Saturday, March 19, 2011
Grateful Dead: Crimson, White & Indigo (2010) DVD
DVD of the complete concert the Grateful Dead performed on July 7, 1989 is included with the CDs. There is some excellent footage, including many close-ups.
Back in the 1980s and the first half of the 1990s, thousands of people would pack their cars, vans and buses and head off to see the Grateful Dead each summer. The folks who did this in the summer of 1989 were in for a lot of good times. This DVD captures one concert on that tour: July 7, 1989 at JFK Stadium in Philadelphia.
This was an outdoor stadium, and when the band took the stage, it was still daylight. There is a great shot of the audience as the band starts "Iko Iko." In the first few notes, the audience recognizes the song, and responds with enthusiasm. The band rarely played that song so early in a show, and this DVD captures the audience's sudden understanding that this was going to be one of those magical nights.
Hot Day In Philadelphia
July 7, 1989 was clearly a hot day. Just look at the sweat dripping down Jerry Garcia's face early in the first set. It's really apparent in watching this DVD how much Jerry Garcia was feeding off of Brent Mydland's energy that night.
Jan Sawka's Set Design
In the wide shots, the beautiful tapestries hanging on the top and sides of the stage are visible. These were designed for that summer tour by Czech artist Jan Sawka, and depicted the sun over the course of a day from sunrise to sunset.
Visible on this DVD are the photographs of Brent Mydland's children, which are on one of his keyboards. It's heartbreaking to think that just one year later, Brent would be dead.
One of the highlights of the show is the first set closer, Brent Mydland's "Blow Away." Partway through the song, he begins vocally riffing to the audience about love. About holding love tight in your fist, near your chest, as if wanting to shove it straight into your heart to hold it in. He says, "That ain't real love. Do you want to know real love?" The crowd cheers.
Brent says, "Real love you don't hold in your chest. Real love you don't hold onto at all." He asks the audience to "Take that fist and hold it in the air." A lot of the audience does. "Now open up that fist." Right then a cool breeze blows through the venue. Brent says, "Feel that breeze, and let it blow away." Perfect.
By the time the band took the stage for the second set, it was completely dark, and so this is when the great lighting design by Candace Brightman really comes into play.
The second set starts with "Box Of Rain," and there are some great close-up shots of Phil Lesh singing this song. There is also a really nice shot of Bob, Jerry and Brent adding their voices late in the song.
During "Scarlet Begonias," there are great shots of Mickey Hart and Bill Kreutzmann on the drums.
Some Sloppy Camera Work
There is some sloppy camera work approximately halfway through the second set. During "Estimated Prophet," there is a shot of Jerry Garcia that is completely out of focus. There are some other out-of-focus shots too, which is interesting considering how many cameras there were. Didn't someone have a better shot?
It's wonderful to be able to see Mickey Hart and Bill Kreutzmann during the "Drums" segment of the show. At concerts, it was difficult to see them because they're behind those large drum kits. There are some great shots, including extreme close-ups of Mickey's talking drum and of Mickey attacking those large toms that were set up behind the kits. There aren't as many shots of Bill, but there are still some good ones.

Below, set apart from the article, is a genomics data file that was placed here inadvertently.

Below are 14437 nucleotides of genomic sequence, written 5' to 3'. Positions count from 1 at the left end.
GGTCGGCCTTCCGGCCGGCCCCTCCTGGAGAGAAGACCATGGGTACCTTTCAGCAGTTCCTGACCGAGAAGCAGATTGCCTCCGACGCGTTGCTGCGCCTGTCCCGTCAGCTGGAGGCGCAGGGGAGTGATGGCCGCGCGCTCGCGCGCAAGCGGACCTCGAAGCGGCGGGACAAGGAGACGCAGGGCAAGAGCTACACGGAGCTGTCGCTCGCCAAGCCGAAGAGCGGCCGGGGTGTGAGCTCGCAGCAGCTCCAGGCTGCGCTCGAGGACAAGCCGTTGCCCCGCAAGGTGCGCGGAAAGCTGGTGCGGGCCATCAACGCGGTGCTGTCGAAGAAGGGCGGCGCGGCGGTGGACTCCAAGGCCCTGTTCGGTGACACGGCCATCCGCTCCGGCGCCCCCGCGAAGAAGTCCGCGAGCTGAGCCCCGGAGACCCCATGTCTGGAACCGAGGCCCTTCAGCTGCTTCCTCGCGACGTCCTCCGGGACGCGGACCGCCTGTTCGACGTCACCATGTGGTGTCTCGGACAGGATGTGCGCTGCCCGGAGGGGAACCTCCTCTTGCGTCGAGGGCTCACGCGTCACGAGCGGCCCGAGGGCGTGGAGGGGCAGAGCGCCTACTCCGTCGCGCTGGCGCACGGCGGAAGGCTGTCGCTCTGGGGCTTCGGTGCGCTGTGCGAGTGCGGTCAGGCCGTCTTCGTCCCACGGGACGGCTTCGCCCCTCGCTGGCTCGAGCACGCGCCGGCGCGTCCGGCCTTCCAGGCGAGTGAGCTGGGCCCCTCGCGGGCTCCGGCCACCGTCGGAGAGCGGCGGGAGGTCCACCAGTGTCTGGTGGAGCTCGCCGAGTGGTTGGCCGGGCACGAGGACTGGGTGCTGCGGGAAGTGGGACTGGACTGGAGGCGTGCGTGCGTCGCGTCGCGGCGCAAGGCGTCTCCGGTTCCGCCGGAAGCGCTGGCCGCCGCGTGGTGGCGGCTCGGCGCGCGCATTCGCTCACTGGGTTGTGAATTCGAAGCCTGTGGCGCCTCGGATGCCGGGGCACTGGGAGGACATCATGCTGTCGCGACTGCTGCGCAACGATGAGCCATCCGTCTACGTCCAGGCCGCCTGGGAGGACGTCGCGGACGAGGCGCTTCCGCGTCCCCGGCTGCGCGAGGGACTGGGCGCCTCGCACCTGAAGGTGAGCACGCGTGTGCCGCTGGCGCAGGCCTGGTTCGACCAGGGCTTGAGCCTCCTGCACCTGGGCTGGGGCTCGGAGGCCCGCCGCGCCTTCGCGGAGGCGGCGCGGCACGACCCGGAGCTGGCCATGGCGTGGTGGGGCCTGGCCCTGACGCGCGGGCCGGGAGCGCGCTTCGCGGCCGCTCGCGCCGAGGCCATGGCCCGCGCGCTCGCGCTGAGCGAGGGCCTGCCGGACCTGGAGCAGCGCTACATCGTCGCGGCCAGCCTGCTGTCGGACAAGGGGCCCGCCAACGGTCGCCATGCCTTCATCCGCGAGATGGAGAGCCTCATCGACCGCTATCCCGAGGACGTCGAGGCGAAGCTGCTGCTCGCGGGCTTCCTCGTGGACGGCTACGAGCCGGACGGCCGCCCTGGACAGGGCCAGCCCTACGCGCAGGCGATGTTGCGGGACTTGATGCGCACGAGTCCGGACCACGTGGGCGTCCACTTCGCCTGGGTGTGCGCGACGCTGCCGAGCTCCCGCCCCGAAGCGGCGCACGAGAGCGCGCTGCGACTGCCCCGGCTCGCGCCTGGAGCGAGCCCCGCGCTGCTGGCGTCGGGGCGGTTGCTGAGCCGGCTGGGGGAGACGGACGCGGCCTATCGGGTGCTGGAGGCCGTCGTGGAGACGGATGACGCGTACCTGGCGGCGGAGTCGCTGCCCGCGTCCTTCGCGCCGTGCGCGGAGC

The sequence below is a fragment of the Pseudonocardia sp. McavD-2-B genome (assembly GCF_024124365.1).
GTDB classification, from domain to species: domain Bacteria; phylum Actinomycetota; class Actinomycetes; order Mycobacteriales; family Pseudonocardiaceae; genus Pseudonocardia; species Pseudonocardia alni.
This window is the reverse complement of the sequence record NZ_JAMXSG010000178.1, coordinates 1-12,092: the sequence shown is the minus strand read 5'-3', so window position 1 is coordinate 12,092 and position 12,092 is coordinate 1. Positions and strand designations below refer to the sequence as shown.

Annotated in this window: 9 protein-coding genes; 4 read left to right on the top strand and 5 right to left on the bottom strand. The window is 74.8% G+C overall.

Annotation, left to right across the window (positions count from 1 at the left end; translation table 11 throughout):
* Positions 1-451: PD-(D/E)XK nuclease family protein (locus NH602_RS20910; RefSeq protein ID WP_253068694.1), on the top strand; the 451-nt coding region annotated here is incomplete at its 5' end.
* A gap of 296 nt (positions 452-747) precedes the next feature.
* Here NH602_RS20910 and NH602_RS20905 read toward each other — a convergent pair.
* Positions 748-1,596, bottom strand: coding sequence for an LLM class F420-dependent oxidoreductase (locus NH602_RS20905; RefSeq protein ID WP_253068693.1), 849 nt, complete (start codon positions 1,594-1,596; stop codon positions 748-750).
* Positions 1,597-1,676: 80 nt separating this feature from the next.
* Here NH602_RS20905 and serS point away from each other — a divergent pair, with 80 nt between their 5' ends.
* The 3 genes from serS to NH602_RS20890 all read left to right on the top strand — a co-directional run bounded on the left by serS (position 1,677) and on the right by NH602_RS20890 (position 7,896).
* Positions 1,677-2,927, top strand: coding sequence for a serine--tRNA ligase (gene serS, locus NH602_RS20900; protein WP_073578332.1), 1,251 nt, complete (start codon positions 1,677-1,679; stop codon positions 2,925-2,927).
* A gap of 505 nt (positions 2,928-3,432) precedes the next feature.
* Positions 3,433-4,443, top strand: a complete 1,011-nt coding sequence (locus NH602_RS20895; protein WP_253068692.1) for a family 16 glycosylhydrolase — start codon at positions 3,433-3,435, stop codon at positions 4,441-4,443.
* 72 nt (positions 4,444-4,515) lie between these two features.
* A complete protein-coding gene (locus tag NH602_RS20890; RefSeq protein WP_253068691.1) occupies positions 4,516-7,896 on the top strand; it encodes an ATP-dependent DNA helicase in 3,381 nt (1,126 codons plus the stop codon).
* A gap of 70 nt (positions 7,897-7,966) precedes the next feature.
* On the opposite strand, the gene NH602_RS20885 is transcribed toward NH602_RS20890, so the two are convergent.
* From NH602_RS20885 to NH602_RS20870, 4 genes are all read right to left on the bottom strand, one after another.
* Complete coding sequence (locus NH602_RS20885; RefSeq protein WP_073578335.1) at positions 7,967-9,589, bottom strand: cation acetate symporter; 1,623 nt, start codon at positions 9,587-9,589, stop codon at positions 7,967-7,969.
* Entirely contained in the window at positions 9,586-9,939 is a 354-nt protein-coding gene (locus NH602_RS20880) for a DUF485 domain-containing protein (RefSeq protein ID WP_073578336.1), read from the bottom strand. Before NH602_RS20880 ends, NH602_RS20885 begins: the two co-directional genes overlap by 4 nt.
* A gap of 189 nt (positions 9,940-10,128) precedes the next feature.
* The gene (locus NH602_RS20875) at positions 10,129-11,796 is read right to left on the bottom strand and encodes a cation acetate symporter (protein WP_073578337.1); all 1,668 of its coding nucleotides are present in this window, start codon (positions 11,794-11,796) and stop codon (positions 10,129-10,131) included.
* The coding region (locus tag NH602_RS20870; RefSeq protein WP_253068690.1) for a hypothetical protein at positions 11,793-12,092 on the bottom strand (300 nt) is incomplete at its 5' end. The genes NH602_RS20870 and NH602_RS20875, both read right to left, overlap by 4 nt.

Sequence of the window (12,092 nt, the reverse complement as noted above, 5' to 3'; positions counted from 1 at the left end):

During "Space" the camera work gets sloppy. When "Space" begins, there is actually a shot of the floor as the camera person gets re-situated. There are also shots of the drum kits, which is a strange choice, considering that the drummers weren't playing then. There are also out-of-focus shots of the stage lights.
If memory serves, during "Space" that summer the video screens showed lots of psychedelic graphics, so it's entirely possible that one or two camera people were taking a break during this part of the show.
After "Space," there is an amazing shot of Phil Lesh launching into the monstrous bass line to "The Other One."
During "Turn On Your Lovelight," there is cool shot of Bob Weir pointing at the audience, indicating he wanted them to repeat what he was singing. A bit of call and response. There are also excellent shots of the other band members repeating, "Shine on me."
The DVD ends with the encore, which is Bob Dylan's "Knockin' On Heaven's Door." There are no special features on the DVD.
Cameras Were There For Live Video Screen Feed
Four cameras were on hand to capture the magic. Two were on cranes - one in the audience, and one on stage left. There was a dolly camera in front of the stage. And there was a cameraman going handheld who shot from both stage left and stage right. (Though only four camera operators were credited on this release, it seems that there is a fifth camera on stage right.) The cameras were there for the live screen video feed directed by long-time Grateful Dead collaborator Len Dell'Amico. This was because the summer venues were huge, and folks toward the back were unable to see much of the band.
This was the final rock concert ever to be held at JFK Stadium. It was torn down soon after this. (The first concert ever held there was The Beatles in 1966.)
This DVD is included in a four-disc package. The other three discs are CDs that contain this entire performance. Click here for a review of the Crimson, White & Indigo audio CDs.
Twenty-two movie theatres across the country held special screenings of this concert between April 13th and April 18th. It was a treat to see this concert on the big screen. The Grateful Dead also released the previous show, July 4, 1989, on DVD, titled Truckin' Up To Buffalo.
(Note: I originally posted this review on April 25, 2010.)